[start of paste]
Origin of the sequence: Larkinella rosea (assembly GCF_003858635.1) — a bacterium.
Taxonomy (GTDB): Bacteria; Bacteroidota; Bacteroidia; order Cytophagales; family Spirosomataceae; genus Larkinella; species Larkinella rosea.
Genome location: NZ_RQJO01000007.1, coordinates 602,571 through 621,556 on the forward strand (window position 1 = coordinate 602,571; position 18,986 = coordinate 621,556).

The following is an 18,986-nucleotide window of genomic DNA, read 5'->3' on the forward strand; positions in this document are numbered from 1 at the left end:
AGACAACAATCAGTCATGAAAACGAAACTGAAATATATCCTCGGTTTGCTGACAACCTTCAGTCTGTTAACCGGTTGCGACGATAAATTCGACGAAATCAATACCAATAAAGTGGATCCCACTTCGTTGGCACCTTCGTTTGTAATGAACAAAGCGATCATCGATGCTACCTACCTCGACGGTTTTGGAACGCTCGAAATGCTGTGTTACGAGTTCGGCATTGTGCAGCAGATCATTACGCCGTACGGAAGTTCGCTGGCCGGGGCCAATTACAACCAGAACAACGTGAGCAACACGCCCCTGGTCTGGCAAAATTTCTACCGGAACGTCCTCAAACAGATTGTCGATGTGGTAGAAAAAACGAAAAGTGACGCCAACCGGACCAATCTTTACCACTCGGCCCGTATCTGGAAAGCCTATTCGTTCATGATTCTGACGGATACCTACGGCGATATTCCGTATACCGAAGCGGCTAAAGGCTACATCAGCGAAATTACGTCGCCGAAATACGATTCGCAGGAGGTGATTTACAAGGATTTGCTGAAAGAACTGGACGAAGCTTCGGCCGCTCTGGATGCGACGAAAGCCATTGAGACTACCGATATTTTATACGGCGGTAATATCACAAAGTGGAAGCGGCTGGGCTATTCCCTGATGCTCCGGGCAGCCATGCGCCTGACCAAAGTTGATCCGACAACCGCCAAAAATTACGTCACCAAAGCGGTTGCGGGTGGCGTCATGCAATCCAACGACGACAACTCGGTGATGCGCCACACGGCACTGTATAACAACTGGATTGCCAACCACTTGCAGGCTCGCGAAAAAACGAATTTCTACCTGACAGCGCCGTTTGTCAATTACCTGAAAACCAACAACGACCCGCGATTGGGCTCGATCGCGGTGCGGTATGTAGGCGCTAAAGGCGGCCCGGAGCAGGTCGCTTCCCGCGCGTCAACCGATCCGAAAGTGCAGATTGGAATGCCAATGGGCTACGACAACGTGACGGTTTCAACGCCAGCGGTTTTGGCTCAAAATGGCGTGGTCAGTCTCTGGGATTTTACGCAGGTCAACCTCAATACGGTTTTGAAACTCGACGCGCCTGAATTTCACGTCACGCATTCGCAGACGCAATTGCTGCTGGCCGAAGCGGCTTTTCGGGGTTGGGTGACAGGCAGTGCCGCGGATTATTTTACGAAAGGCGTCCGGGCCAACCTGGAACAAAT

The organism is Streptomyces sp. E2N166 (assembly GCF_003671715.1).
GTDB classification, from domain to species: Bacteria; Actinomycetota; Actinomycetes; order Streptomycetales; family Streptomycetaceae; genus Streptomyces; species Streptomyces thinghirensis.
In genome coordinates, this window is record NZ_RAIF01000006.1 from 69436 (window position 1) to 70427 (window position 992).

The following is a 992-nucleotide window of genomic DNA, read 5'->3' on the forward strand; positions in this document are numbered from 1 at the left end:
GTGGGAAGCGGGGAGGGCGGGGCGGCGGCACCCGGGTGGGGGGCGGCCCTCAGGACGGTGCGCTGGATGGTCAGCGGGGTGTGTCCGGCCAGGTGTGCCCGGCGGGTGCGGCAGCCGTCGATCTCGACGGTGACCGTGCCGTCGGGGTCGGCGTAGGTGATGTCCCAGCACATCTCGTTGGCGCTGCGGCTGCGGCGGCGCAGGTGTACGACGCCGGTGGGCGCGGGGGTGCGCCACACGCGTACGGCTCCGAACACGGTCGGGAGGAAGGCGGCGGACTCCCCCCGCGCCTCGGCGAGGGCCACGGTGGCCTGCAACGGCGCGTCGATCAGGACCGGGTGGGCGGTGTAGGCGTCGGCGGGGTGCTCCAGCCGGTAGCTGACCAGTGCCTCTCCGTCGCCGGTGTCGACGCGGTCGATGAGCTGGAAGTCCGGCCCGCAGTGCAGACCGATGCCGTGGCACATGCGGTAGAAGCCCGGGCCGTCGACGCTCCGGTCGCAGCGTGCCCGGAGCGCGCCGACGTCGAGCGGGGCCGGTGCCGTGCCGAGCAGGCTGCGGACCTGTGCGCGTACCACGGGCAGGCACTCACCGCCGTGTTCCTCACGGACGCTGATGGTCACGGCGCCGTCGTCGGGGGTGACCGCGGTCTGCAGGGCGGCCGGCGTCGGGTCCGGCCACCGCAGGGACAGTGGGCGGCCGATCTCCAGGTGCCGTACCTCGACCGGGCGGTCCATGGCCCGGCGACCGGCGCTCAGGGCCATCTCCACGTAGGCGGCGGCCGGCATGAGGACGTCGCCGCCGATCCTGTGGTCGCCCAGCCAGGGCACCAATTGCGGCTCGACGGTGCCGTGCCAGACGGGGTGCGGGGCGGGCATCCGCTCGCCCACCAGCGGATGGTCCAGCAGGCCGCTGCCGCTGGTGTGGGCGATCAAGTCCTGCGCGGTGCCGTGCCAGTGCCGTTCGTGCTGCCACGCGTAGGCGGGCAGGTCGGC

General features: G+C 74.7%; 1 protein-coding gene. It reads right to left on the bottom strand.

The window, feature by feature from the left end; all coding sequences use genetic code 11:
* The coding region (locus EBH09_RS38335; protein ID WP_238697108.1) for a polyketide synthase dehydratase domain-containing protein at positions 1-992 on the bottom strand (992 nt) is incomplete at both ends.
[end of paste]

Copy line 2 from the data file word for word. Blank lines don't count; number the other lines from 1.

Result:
Taxonomy (GTDB): Bacteria; Bacteroidota; Bacteroidia; order Cytophagales; family Spirosomataceae; genus Larkinella; species Larkinella rosea.